Agarose Gel Electrophoresis of DNA and RNA - Uses and Variations

Agarose electrophoresis is used for a variety of purposes. Specialty grades of agarose have been developed to fulfill specific requirements. The most commonly used variant is low-melting agarose, which has been modified to lower its melting temperature from over 90°C to around 65°C. This allows bands to be excised from a gel and then melted at a mild temperature to release the DNA. Although low melt agarose generally produces gels which are difficult to work with because of low mechanical strength, National Diagnostics' AquaPor LM, has exceptionally high strength, and produces gels which can be handled easily without breaking.

Another popular form of agarose has been modified to give increased mechanical strength to the gel. National Diagnostics' AquaPor ES is high quality agarose modified in this way. This is particularly useful when extra large DNA fragments are run. The low percentage gels required to run megabase fragments of DNA are extremely flimsy. Extra strength agarose allows the use of very low percentage gels, permitting the analysis of even larger pieces of DNA.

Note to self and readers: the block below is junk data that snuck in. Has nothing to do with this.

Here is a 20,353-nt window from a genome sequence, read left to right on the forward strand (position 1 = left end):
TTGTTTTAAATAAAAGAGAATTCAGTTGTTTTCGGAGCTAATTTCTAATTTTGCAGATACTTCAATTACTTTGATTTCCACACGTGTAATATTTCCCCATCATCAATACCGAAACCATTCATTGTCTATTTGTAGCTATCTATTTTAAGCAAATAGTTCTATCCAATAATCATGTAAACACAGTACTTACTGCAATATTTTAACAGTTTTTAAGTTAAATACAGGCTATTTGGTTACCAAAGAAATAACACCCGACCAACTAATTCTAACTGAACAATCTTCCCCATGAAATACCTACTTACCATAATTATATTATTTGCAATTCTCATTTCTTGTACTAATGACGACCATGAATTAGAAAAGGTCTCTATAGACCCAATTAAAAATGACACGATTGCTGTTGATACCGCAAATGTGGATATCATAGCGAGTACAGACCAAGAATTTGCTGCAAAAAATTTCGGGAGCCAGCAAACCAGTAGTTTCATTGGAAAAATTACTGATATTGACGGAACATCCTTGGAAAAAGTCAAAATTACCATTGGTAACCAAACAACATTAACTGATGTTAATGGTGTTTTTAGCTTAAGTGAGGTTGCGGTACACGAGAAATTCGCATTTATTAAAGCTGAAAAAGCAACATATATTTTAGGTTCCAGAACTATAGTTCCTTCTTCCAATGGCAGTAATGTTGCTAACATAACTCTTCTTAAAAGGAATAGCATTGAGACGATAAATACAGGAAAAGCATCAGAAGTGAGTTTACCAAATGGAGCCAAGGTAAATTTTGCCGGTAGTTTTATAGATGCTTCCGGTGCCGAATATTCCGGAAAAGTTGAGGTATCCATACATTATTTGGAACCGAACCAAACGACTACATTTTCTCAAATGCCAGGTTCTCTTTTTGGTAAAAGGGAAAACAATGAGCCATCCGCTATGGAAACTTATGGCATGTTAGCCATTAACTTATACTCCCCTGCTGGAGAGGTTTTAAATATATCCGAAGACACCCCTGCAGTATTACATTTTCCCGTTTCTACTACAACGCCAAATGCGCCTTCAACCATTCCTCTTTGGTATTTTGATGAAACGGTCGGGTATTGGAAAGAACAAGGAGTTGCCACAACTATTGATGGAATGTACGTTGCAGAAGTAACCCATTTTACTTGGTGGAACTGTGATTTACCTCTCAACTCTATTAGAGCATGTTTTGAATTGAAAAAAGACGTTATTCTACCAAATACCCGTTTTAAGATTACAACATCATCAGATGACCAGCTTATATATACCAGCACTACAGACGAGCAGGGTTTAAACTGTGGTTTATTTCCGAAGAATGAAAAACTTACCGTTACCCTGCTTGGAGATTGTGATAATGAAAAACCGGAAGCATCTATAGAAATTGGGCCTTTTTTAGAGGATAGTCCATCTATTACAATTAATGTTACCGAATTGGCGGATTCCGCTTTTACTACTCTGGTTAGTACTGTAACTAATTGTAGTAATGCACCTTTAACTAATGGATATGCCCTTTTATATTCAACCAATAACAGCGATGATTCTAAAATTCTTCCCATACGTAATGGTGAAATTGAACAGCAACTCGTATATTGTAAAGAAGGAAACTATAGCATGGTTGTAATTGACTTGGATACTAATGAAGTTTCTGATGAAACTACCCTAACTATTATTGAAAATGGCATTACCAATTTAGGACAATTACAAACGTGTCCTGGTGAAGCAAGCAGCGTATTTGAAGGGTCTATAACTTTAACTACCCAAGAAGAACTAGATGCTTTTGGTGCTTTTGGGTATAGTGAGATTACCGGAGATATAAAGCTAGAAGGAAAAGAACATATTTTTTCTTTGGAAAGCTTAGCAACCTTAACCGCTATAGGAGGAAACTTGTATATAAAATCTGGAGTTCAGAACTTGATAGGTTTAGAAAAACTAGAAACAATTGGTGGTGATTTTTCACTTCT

Finally, agarose can be refined to give matrices with enhanced resolution of small fragments, such as National Diagnostics' AquaPor HR. Standard agarose will give only about 5% size resolution; that is, to be resolved two fragments must differ by at least 5%. High resolution agarose can resolve fragments which differ by as little as 2%. This allows the resolution of fragments below 500bp, and is ideal for analyzing PCR products.

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